One of the definitions of scalable is to be able to be changed in size.
Assuming that you want to grow your business in size and not get smaller, you are limited by being a solopreneur. In other words, there is only so much growth you can have by doing all the work yourself like shooting, editing, marketing and so many of the other things that being a solopreneur requires.
Just last week, our photography and video group in Raleigh had a guest speaker: Elyse with SixFigureSalesCoaching.com recommended that each of us figure out our average hourly wage and decide on what tasks may be able to be delegated to someone else thus freeing up time to work on higher level tasks. For example, if someone makes $50,000 per year, that works out to be $24.03 an hour (based on 50K/52 Weeks/40 Hours). So if my time or your time is worth $24.03 an hour, why should me or you be doing a task that we can pay someone to do for $10, $12 or even $15 an hour especially if delegating a task will get the business to the next level by freeing up time for high level tasks that can create more revenue and profits.
What are the things that you do now that could be delegated? Editing, Social Media, Running Errands, etc. Try to make a list of all those things and ask yourself "What if I paid someone to do this task? What else could I do with my time to get to the next level?"
This post, like many of my blog post, was sparked by what Elyse said above but also a fellow photographer that I had coffee with this morning who is still doing pretty much everything from A to Z himself. He is doing well, but like any soloprener, especially in photography and video, he has a cap based on how many hours there are in a day and how much one person can do while maintaining a work life balance.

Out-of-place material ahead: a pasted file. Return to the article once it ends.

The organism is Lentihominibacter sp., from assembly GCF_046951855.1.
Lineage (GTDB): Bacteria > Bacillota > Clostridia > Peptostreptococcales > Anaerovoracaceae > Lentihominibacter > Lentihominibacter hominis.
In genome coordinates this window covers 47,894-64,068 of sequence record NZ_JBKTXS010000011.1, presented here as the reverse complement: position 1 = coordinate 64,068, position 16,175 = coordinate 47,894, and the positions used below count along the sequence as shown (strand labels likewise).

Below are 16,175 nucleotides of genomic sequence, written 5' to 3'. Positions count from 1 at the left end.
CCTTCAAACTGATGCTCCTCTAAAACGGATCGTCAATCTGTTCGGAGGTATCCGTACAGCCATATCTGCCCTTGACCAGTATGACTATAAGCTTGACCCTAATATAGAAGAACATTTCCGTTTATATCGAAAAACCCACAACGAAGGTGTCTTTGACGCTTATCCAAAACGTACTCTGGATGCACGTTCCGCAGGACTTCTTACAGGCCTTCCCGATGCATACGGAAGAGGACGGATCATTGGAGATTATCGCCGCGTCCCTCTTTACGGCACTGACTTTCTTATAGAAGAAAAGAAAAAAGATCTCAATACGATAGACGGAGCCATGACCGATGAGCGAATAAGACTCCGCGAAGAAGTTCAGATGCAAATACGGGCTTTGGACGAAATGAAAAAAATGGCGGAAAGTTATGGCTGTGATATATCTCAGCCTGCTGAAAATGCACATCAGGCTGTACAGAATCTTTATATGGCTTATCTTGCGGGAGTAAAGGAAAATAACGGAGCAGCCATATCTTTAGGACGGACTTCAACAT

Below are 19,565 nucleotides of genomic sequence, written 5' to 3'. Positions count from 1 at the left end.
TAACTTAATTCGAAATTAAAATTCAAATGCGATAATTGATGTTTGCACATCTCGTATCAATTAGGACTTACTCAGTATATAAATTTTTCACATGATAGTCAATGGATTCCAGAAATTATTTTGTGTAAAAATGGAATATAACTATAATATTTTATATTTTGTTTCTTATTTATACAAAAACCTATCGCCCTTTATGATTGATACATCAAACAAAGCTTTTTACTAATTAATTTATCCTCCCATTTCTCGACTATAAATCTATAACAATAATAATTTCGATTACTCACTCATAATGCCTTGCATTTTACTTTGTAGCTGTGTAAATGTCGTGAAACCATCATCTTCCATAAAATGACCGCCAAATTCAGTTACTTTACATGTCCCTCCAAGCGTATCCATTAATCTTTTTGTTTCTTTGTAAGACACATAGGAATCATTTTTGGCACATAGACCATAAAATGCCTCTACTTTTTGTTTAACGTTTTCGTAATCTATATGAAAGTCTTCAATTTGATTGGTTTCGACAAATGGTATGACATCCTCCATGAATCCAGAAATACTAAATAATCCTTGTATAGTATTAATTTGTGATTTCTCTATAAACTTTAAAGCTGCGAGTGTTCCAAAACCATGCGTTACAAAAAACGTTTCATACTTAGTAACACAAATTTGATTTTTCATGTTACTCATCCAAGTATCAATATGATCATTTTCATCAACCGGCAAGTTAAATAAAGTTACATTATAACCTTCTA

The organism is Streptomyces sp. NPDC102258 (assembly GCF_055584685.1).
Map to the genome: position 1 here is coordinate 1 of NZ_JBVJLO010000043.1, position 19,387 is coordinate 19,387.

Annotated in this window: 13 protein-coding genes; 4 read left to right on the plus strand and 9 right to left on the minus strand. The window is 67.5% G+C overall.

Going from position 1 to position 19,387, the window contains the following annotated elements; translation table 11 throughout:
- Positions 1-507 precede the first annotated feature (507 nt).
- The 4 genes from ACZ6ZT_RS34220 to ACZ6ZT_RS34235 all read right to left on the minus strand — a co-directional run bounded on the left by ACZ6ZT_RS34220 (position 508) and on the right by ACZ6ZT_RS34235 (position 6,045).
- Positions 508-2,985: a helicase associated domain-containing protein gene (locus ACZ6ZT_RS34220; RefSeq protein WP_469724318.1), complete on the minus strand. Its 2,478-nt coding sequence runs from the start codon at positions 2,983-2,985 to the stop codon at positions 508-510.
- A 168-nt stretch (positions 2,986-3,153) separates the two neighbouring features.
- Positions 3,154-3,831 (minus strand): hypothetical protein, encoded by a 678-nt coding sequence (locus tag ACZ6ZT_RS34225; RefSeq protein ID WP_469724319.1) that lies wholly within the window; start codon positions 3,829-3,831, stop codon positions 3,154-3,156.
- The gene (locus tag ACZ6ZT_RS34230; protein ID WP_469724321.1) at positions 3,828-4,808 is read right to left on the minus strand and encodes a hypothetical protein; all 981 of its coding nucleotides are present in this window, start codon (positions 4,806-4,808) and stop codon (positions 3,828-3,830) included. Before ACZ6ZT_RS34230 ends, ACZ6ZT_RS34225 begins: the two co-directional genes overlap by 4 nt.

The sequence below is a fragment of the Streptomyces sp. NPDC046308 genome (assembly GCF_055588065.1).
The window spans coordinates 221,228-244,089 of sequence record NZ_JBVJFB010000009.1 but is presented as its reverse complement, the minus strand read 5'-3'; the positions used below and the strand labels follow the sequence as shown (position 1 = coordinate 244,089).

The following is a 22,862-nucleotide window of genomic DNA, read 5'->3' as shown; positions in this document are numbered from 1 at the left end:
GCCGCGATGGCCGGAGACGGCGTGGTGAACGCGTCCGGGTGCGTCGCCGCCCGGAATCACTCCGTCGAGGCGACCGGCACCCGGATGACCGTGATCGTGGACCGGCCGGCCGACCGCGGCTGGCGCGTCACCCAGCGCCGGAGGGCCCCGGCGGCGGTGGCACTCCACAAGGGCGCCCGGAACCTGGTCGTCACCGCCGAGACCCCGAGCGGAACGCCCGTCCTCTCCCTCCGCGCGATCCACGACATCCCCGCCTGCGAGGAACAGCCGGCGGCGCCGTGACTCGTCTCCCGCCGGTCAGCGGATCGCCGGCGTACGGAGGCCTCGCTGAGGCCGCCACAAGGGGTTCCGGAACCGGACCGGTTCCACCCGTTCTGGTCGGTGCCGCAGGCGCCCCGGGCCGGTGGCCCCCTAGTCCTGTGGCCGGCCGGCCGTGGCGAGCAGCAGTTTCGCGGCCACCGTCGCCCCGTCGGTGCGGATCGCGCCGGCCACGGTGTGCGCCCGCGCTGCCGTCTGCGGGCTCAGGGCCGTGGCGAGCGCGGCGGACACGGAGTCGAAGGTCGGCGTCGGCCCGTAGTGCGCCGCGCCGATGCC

I have always loved good ol basic math (not Algebra). The type of math that is used in the everyday business like add, subtract, multiple, divide and percentages. For example, if a photographer offers a service that he or she is charging $225 for and 90 minutes of that is editing, what if that photographer paid a student at one of the local colleges (Living Arts College in Raleigh and The Art Institute of Durham) that has solid editing skills $12 an hour to edit for 90 minutes? That's $18 which is a new expense that comes off the $225 which leaves the photographer a gross margin of $207. However, what if this same photographer added just one more $225 project per week (not per day) and that project could cover all the 90 minute editing for the week: $225 / $12 an hour = 18 hours and 45 minutes of editing which is about (12) 90 minute editing projects based on 90 minutes per project. The photographer could potentially break even while freeing up all those editing hours.
What could freeing up 18 to 20 hours per week do for your business especially if your total out of pocket was about $1,000 per month? How much more revenue could you generate by paying out $1,000 per month for tasks that are not at your pay grade? Do you see this as an expense or as a way to grow?
Now, what's your next move?
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